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Previously I wrote about not needing a large emergency fund if your life is generally low-risk. Not owning a home or car means there is a low risk for major life emergencies. I don’t have to worry about any surprise repairs.
And then I adopted two cats.
Before adopting them, I had determined how much food and litter would cost per month. It came out to $30/mo, which I I could handle. I knew that other expenses could spring up sometimes but didn’t really give it much thought. Indoor cats are at a much lower risk of danger than outside ones. That was what I told myself at least.
When it comes to pets, the common question is: “What is your limit of spending on your pet to save their life?” Some people will say they don’t have a limit, some will say $1,000, or $500, or whatever other arbitrary number that sounds like just enough.
The problem here is that the question assumes you’d pay this all at once. Rarely is this the case. Your pet might need prescription medicine or food that is costly. They may need regular visits or treatments. They may need pre and post appointments for a procedure. It won’t be $1,000 all at once but it adds up over time.
I currently have an emergency fund of one month’s rent but did not adjust this when I adopted the cats. My mistake. When I discovered my cat needed a dental cleaning, I immediately made a plan to use my tax return to pay for the procedure. I was lucky that it could wait and was not a medical emergency.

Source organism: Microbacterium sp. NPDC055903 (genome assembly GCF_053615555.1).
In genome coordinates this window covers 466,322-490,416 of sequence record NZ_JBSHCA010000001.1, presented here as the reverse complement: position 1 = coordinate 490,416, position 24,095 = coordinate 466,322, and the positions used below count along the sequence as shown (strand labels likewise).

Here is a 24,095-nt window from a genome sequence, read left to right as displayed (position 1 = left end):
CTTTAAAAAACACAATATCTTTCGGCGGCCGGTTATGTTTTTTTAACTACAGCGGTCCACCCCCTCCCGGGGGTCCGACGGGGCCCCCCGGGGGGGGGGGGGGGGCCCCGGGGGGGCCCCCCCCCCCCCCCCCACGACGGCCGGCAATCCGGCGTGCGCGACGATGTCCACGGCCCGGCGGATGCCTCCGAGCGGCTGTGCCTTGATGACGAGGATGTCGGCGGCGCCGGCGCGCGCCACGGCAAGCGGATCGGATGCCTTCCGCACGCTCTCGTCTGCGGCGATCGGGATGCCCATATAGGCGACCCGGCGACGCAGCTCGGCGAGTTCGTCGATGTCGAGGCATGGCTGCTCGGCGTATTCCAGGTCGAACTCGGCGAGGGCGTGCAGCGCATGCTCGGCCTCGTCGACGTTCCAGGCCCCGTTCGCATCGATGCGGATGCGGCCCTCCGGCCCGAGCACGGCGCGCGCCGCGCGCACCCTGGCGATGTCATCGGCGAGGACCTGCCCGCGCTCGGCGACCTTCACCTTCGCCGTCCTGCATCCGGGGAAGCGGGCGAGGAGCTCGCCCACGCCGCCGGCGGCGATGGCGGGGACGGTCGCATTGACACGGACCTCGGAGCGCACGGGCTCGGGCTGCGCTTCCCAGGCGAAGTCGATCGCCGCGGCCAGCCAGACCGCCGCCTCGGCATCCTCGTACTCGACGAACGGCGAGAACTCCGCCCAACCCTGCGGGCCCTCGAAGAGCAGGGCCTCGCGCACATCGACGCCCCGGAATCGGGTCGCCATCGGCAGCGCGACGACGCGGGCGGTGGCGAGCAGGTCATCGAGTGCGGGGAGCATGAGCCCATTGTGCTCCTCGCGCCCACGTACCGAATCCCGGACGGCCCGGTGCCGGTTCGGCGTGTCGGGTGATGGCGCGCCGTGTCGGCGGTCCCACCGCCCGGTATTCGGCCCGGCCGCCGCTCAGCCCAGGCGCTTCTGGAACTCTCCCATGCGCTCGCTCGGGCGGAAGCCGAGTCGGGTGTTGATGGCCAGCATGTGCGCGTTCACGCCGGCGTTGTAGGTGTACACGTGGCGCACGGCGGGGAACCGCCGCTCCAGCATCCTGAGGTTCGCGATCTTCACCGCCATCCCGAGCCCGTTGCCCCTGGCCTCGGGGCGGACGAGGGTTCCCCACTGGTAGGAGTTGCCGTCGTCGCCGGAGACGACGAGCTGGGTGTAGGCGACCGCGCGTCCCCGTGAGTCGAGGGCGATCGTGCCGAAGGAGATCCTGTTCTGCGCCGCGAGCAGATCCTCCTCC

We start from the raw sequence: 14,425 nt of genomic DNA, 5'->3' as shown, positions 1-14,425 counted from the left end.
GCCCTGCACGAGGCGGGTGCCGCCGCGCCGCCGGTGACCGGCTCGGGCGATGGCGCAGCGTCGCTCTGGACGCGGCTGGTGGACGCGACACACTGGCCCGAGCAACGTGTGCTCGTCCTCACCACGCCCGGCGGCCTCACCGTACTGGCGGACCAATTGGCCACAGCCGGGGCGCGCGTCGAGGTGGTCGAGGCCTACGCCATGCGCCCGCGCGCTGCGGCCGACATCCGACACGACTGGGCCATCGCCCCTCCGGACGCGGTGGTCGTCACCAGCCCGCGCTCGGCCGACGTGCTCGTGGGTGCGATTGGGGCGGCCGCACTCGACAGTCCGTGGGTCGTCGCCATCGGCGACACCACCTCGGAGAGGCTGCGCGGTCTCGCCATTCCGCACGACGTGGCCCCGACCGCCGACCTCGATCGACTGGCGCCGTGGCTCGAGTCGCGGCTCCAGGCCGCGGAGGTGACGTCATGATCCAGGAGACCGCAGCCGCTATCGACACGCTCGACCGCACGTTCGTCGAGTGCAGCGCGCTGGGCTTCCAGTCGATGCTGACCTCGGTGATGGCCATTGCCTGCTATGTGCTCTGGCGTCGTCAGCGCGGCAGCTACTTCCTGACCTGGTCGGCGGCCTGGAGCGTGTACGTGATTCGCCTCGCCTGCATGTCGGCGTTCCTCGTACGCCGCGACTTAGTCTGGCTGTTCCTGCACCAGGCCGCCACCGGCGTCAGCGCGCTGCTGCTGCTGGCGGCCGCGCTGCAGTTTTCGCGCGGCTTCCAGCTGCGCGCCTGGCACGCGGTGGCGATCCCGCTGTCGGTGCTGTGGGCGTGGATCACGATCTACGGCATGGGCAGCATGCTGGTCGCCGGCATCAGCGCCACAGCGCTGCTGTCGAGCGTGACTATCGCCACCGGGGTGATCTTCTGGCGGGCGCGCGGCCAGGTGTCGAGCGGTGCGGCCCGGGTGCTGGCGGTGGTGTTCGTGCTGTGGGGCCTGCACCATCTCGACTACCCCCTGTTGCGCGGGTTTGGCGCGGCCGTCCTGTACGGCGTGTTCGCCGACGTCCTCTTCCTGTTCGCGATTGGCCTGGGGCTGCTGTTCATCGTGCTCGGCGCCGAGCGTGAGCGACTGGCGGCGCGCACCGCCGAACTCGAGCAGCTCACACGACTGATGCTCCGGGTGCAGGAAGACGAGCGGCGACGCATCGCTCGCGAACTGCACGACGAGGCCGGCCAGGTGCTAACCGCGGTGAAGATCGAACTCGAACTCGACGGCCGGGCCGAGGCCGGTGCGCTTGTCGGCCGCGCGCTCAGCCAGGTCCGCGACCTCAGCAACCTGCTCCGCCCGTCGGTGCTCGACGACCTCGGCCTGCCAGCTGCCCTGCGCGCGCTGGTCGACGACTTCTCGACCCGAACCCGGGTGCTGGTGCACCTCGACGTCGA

Of course, there is a conflict here. It’s not fair to my cats to not give them the help they need because I can’t afford it. However, I also can’t sacrifice my financial well-being. This is why it is so important to make sure you can financially take care of an animal (more than just the monthly costs) before taking one in. You are agreeing to take care of this animal. Make sure you can take care of yourself first.
After owning my cats for a year, I decided to take them to the vet just as a check-up. Turns out, my cat Scarface has sensitive gums that were swelled up and infected. Some cats are more susceptible to tartar than others and he happens to be one of them. Because of his swollen gums, his teeth were being pushed out. This resulted in him having canines that looked like vampire fangs.
The vet recommended I bring him back for a dental cleaning. I was given a quote of between $250-$650 depending on teeth extractions and other complications. He would need to be put under anesthesia so it was a full procedure.
That first appointment was $100. Dental cleaning requires pre-blood work to make sure he could handle the anesthesia, this was $150. The dental cleaning itself resulted in my cat needing four teeth pulled, that came to $550.
All of the appointments including the cleaning totaled $800. Now, that wasn’t all at once and is how health bills usually work. It is more than I expected to pay for my cat’s health. But this is what I signed up for. Also, I hope this will prevent more serious dental issues in the future.